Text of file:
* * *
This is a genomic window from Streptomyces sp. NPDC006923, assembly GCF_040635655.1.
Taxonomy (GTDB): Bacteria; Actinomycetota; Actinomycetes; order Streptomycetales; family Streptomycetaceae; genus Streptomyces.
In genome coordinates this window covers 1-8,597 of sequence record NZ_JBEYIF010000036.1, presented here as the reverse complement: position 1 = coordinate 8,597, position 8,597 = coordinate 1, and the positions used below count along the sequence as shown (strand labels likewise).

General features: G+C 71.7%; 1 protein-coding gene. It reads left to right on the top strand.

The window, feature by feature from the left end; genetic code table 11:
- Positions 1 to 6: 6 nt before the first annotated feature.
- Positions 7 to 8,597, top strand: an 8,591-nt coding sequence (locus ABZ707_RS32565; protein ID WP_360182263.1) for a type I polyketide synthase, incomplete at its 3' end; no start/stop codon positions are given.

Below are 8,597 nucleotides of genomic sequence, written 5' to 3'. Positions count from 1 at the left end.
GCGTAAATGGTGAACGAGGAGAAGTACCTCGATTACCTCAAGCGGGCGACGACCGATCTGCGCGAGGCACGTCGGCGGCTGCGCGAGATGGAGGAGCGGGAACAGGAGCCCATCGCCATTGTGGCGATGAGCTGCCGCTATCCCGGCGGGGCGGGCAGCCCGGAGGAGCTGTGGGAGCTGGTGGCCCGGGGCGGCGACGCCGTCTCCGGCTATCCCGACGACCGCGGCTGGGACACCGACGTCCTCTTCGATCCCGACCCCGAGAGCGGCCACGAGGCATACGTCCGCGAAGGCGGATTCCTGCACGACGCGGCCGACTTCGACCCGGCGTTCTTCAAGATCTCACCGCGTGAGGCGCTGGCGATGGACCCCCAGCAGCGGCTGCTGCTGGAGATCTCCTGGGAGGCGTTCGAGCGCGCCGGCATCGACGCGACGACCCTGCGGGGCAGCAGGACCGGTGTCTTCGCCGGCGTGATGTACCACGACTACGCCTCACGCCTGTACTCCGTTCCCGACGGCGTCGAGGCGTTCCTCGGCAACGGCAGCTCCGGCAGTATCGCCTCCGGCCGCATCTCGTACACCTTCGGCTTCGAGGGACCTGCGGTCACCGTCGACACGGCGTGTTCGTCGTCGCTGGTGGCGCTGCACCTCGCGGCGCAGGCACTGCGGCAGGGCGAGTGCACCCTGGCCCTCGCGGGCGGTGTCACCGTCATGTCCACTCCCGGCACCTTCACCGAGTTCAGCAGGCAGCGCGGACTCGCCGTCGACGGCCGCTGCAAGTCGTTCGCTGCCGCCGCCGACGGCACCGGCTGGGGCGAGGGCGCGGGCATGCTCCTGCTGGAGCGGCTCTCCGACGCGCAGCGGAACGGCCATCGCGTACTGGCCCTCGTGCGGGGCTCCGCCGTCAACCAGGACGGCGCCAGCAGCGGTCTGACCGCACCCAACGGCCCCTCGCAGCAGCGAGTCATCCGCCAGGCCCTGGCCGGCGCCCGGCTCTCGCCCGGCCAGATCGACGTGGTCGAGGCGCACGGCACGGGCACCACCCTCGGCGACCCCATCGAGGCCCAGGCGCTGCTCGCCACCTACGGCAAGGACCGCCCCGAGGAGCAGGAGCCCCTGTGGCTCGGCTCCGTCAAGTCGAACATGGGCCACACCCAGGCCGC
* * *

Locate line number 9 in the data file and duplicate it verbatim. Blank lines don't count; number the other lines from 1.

GCGTAAATGGTGAACGAGGAGAAGTACCTCGATTACCTCAAGCGGGCGACGACCGATCTGCGCGAGGCACGTCGGCGGCTGCGCGAGATGGAGGAGCGGGAACAGGAGCCCATCGCCATTGTGGCGATGAGCTGCCGCTATCCCGGCGGGGCGGGCAGCCCGGAGGAGCTGTGGGAGCTGGTGGCCCGGGGCGGCGACGCCGTCTCCGGCTATCCCGACGACCGCGGCTGGGACACCGACGTCCTCTTCGATCCCGACCCCGAGAGCGGCCACGAGGCATACGTCCGCGAAGGCGGATTCCTGCACGACGCGGCCGACTTCGACCCGGCGTTCTTCAAGATCTCACCGCGTGAGGCGCTGGCGATGGACCCCCAGCAGCGGCTGCTGCTGGAGATCTCCTGGGAGGCGTTCGAGCGCGCCGGCATCGACGCGACGACCCTGCGGGGCAGCAGGACCGGTGTCTTCGCCGGCGTGATGTACCACGACTACGCCTCACGCCTGTACTCCGTTCCCGACGGCGTCGAGGCGTTCCTCGGCAACGGCAGCTCCGGCAGTATCGCCTCCGGCCGCATCTCGTACACCTTCGGCTTCGAGGGACCTGCGGTCACCGTCGACACGGCGTGTTCGTCGTCGCTGGTGGCGCTGCACCTCGCGGCGCAGGCACTGCGGCAGGGCGAGTGCACCCTGGCCCTCGCGGGCGGTGTCACCGTCATGTCCACTCCCGGCACCTTCACCGAGTTCAGCAGGCAGCGCGGACTCGCCGTCGACGGCCGCTGCAAGTCGTTCGCTGCCGCCGCCGACGGCACCGGCTGGGGCGAGGGCGCGGGCATGCTCCTGCTGGAGCGGCTCTCCGACGCGCAGCGGAACGGCCATCGCGTACTGGCCCTCGTGCGGGGCTCCGCCGTCAACCAGGACGGCGCCAGCAGCGGTCTGACCGCACCCAACGGCCCCTCGCAGCAGCGAGTCATCCGCCAGGCCCTGGCCGGCGCCCGGCTCTCGCCCGGCCAGATCGACGTGGTCGAGGCGCACGGCACGGGCACCACCCTCGGCGACCCCATCGAGGCCCAGGCGCTGCTCGCCACCTACGGCAAGGACCGCCCCGAGGAGCAGGAGCCCCTGTGGCTCGGCTCCGTCAAGTCGAACATGGGCCACACCCAGGCCGC